John Corsellis

 
Helpful votes received on reviews: 93% (25 of 27)
 

Reviews

Top Reviewer Ranking: 307,968 - Total Helpful Votes: 25 of 27
Flowers in the Minefields - John Jarmain - War Poe&hellip by John Jarmain
15 of 15 people found the following review helpful
5.0 out of 5 stars a fine appraisal, 2 Dec 2012
2012 has seen a sudden surge of interest in half-forgotten WW 2 poets with the appraisals of two soldier-poets and one pilot-poet: first Peter Conradi's Edward Thompson and Helen Goethals's Timothy Corsellis, and now James Crowden comes with his John Jarmain. Crowden has insights gained from being a former officer and a poet himself, and his admirable book compares creditably with the brilliant performances of his two competitors - both professors with strong track records.
Flowers in the Minefields is a beautifully produced book, well typeset on excellent paper and generously illustrated with photographs from the Imperial War Museum. Crowden's appraisal, supplemented by highly… Read more
A Foot in Both Camps: A German Past for Better and&hellip by Marcus Ferrar
1 of 1 people found the following review helpful
I co-authored Marcus Ferrar's first published book seven years ago, which I hope does not disqualify me from reviewing this one. The five previous reviews describe the book's contents and evaluate its five-star merits admirably, but miss out one aspect. It is an outstandingly good introduction to the Germany of today, enabling anyone visiting the country for the first time to understand in much greater depth what he or she is seeing. As such it should be in every college and school library, and should be given to the many thousands who go in particular on youth trips and exchanges, which contribute so much to mutual understanding. And to prove how carefully I read the book I point out… Read more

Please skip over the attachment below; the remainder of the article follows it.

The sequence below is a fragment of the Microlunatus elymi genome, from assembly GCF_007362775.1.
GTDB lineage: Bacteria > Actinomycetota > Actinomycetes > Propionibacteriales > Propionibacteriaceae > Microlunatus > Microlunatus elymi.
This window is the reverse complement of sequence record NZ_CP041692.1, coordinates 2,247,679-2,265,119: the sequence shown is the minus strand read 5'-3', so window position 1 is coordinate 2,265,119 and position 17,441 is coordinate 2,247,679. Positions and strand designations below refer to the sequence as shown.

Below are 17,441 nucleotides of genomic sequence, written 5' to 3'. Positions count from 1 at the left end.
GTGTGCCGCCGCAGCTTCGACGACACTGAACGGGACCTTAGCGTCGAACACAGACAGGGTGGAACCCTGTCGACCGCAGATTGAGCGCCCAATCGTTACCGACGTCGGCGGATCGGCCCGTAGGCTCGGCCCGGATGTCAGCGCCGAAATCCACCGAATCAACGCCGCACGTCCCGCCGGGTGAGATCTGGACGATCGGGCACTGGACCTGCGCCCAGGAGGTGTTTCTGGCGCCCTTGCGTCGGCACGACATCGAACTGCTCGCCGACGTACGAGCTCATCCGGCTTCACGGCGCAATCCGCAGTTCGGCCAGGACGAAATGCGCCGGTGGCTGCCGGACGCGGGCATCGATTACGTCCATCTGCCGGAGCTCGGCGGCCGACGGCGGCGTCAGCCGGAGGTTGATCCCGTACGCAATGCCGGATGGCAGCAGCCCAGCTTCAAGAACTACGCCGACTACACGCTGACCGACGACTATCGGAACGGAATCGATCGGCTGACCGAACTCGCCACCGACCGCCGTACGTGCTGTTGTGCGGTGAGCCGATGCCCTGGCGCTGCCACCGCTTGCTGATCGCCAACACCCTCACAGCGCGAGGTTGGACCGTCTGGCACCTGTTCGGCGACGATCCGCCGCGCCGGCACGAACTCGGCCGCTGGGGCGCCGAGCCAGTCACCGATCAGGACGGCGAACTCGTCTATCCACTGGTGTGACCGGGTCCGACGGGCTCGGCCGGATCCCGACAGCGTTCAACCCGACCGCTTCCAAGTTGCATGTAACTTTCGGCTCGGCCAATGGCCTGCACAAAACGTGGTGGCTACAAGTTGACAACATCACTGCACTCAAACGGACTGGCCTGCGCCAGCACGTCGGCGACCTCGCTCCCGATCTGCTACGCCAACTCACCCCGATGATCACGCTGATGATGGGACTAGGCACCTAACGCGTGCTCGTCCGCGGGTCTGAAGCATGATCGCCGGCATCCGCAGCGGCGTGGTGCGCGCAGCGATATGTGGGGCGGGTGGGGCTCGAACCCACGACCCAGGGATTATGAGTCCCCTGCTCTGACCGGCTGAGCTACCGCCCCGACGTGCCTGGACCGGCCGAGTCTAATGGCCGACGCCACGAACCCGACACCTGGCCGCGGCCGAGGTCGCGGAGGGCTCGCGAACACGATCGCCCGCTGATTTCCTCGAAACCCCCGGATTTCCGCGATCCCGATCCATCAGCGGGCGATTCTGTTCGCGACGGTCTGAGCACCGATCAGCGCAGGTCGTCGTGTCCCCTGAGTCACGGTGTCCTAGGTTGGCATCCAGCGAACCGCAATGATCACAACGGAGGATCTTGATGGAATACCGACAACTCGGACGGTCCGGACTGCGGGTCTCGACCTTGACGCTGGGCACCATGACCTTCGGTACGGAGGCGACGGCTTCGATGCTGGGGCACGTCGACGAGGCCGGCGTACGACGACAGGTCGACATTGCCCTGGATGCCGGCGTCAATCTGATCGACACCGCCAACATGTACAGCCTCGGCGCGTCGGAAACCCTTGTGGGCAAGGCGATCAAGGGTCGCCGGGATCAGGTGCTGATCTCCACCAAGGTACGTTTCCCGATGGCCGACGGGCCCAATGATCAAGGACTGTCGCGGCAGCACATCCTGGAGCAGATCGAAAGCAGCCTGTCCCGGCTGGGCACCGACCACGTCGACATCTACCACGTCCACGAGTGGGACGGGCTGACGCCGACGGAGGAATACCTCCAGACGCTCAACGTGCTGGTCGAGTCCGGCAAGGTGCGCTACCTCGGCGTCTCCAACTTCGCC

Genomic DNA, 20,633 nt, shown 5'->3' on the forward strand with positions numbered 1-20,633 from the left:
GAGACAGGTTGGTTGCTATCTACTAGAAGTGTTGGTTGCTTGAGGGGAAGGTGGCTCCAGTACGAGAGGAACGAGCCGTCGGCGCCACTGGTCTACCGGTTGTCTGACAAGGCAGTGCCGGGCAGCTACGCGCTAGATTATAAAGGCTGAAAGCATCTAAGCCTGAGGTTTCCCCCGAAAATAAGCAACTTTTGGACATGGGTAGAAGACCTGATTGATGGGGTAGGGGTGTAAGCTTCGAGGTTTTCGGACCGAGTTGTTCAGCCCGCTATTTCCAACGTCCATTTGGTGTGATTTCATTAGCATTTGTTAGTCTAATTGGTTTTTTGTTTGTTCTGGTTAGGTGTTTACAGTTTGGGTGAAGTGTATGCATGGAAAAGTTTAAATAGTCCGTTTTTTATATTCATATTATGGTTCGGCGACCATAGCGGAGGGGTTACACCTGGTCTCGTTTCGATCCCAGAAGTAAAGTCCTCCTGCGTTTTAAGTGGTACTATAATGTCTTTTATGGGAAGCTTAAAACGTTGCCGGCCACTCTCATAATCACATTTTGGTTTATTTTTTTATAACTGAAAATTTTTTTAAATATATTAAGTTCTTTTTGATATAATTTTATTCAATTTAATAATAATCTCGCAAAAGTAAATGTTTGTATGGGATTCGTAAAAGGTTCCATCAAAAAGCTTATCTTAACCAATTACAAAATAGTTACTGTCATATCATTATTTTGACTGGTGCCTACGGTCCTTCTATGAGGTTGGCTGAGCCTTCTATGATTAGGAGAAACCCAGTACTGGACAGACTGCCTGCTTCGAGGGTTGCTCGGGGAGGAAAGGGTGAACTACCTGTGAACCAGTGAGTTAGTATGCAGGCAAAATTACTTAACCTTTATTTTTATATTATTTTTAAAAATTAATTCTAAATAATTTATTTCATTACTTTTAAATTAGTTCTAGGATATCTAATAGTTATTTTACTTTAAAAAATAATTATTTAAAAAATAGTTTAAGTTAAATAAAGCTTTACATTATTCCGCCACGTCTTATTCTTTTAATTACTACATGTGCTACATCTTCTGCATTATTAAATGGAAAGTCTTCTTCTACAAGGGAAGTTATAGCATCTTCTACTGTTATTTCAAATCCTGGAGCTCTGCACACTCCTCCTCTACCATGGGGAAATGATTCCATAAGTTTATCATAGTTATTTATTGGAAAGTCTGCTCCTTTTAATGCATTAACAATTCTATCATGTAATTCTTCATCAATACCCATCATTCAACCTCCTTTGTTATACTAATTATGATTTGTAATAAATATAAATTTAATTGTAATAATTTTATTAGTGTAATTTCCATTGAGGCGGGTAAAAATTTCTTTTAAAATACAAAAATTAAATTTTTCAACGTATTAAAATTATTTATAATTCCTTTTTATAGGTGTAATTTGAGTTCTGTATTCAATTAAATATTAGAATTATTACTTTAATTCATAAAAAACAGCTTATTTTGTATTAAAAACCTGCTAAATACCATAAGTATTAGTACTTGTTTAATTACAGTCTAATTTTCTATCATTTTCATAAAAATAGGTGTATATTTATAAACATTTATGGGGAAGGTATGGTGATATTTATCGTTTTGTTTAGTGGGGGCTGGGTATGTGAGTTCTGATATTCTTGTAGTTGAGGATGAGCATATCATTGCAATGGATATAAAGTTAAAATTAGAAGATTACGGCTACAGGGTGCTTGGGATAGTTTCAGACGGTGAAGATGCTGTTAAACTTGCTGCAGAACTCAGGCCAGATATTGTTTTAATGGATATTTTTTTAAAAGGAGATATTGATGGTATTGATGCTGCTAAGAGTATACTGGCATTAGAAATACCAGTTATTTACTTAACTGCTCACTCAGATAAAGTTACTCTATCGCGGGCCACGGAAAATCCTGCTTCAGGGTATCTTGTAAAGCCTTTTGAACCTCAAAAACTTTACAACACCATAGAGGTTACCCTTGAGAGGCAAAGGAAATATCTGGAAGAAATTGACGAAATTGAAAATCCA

A Very English Hero: The Making of Frank Thompson by Peter J. Conradi
9 of 11 people found the following review helpful
Being an admirer of Conradi's biography of Iris Murdoch, I knew what to expect, and I was not disappointed. This is the meticulously researched biography of a man who, although he died - was murdered - at the age of 23 towards the end of World War II with little apparently achieved during his lifetime, still was deemed sufficiently notable to be included in the ranks of the Oxford Dictionary of National Biography, primarily for the promise shown in his poetry. The book richly deserves the enthusiastic endorsements of Antony Beevor and Margaret Drabble.

Frank Thompson was a complex character: with effortless charm, a brilliant linguist, often hopelessly drunk so that it was… Read more

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